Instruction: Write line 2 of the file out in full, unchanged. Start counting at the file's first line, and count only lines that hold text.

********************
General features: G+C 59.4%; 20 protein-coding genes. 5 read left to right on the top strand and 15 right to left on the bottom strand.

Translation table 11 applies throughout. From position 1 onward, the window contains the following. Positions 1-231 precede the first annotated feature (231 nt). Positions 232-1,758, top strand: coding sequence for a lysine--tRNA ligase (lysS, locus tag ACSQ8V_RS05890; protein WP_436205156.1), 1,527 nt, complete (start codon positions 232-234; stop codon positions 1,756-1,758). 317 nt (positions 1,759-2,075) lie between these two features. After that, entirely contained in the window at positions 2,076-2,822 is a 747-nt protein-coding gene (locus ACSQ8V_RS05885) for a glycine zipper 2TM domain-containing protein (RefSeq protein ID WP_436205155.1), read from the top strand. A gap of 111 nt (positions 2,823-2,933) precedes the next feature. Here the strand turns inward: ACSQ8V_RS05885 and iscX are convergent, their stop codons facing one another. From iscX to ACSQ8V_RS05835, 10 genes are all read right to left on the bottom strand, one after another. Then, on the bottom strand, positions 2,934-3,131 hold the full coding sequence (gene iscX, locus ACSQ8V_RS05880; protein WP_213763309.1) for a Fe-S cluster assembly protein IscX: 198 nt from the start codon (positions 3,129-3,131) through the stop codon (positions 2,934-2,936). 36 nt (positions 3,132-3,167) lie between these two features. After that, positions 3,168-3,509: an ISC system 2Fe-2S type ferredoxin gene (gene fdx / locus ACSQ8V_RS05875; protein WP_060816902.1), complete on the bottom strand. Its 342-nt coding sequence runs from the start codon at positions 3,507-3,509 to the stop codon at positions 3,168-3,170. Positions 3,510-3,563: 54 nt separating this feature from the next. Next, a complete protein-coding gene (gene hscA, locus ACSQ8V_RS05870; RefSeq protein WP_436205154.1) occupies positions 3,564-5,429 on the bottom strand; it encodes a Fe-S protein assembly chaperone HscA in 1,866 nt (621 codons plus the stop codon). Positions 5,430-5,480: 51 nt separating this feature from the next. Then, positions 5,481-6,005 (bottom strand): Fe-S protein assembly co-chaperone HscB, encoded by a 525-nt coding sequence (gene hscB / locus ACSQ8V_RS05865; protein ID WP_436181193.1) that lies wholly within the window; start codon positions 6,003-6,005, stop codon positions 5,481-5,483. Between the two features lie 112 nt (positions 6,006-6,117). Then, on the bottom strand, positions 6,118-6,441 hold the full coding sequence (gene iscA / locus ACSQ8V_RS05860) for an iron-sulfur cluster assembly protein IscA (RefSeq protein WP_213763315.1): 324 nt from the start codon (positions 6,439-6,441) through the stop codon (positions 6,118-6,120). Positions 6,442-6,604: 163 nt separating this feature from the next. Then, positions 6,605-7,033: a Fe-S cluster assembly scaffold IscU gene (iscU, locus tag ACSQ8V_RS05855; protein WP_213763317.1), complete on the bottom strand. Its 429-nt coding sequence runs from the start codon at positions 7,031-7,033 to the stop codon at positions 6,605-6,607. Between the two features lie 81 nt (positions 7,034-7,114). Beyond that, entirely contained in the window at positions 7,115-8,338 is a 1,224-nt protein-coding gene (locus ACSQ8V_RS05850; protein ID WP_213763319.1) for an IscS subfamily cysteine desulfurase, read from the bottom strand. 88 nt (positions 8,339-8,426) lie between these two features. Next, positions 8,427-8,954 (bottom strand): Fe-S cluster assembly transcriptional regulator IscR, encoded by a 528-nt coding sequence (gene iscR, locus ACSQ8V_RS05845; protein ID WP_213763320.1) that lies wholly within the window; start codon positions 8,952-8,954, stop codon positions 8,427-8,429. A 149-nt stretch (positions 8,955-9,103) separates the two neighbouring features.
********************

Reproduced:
Translation table 11 applies throughout. From position 1 onward, the window contains the following. Positions 1-231 precede the first annotated feature (231 nt). Positions 232-1,758, top strand: coding sequence for a lysine--tRNA ligase (lysS, locus tag ACSQ8V_RS05890; protein WP_436205156.1), 1,527 nt, complete (start codon positions 232-234; stop codon positions 1,756-1,758). 317 nt (positions 1,759-2,075) lie between these two features. After that, entirely contained in the window at positions 2,076-2,822 is a 747-nt protein-coding gene (locus ACSQ8V_RS05885) for a glycine zipper 2TM domain-containing protein (RefSeq protein ID WP_436205155.1), read from the top strand. A gap of 111 nt (positions 2,823-2,933) precedes the next feature. Here the strand turns inward: ACSQ8V_RS05885 and iscX are convergent, their stop codons facing one another. From iscX to ACSQ8V_RS05835, 10 genes are all read right to left on the bottom strand, one after another. Then, on the bottom strand, positions 2,934-3,131 hold the full coding sequence (gene iscX, locus ACSQ8V_RS05880; protein WP_213763309.1) for a Fe-S cluster assembly protein IscX: 198 nt from the start codon (positions 3,129-3,131) through the stop codon (positions 2,934-2,936). 36 nt (positions 3,132-3,167) lie between these two features. After that, positions 3,168-3,509: an ISC system 2Fe-2S type ferredoxin gene (gene fdx / locus ACSQ8V_RS05875; protein WP_060816902.1), complete on the bottom strand. Its 342-nt coding sequence runs from the start codon at positions 3,507-3,509 to the stop codon at positions 3,168-3,170. Positions 3,510-3,563: 54 nt separating this feature from the next. Next, a complete protein-coding gene (gene hscA, locus ACSQ8V_RS05870; RefSeq protein WP_436205154.1) occupies positions 3,564-5,429 on the bottom strand; it encodes a Fe-S protein assembly chaperone HscA in 1,866 nt (621 codons plus the stop codon). Positions 5,430-5,480: 51 nt separating this feature from the next. Then, positions 5,481-6,005 (bottom strand): Fe-S protein assembly co-chaperone HscB, encoded by a 525-nt coding sequence (gene hscB / locus ACSQ8V_RS05865; protein ID WP_436181193.1) that lies wholly within the window; start codon positions 6,003-6,005, stop codon positions 5,481-5,483. Between the two features lie 112 nt (positions 6,006-6,117). Then, on the bottom strand, positions 6,118-6,441 hold the full coding sequence (gene iscA / locus ACSQ8V_RS05860) for an iron-sulfur cluster assembly protein IscA (RefSeq protein WP_213763315.1): 324 nt from the start codon (positions 6,439-6,441) through the stop codon (positions 6,118-6,120). Positions 6,442-6,604: 163 nt separating this feature from the next. Then, positions 6,605-7,033: a Fe-S cluster assembly scaffold IscU gene (iscU, locus tag ACSQ8V_RS05855; protein WP_213763317.1), complete on the bottom strand. Its 429-nt coding sequence runs from the start codon at positions 7,031-7,033 to the stop codon at positions 6,605-6,607. Between the two features lie 81 nt (positions 7,034-7,114). Beyond that, entirely contained in the window at positions 7,115-8,338 is a 1,224-nt protein-coding gene (locus ACSQ8V_RS05850; protein ID WP_213763319.1) for an IscS subfamily cysteine desulfurase, read from the bottom strand. 88 nt (positions 8,339-8,426) lie between these two features. Next, positions 8,427-8,954 (bottom strand): Fe-S cluster assembly transcriptional regulator IscR, encoded by a 528-nt coding sequence (gene iscR, locus ACSQ8V_RS05845; protein ID WP_213763320.1) that lies wholly within the window; start codon positions 8,952-8,954, stop codon positions 8,427-8,429. A 149-nt stretch (positions 8,955-9,103) separates the two neighbouring features.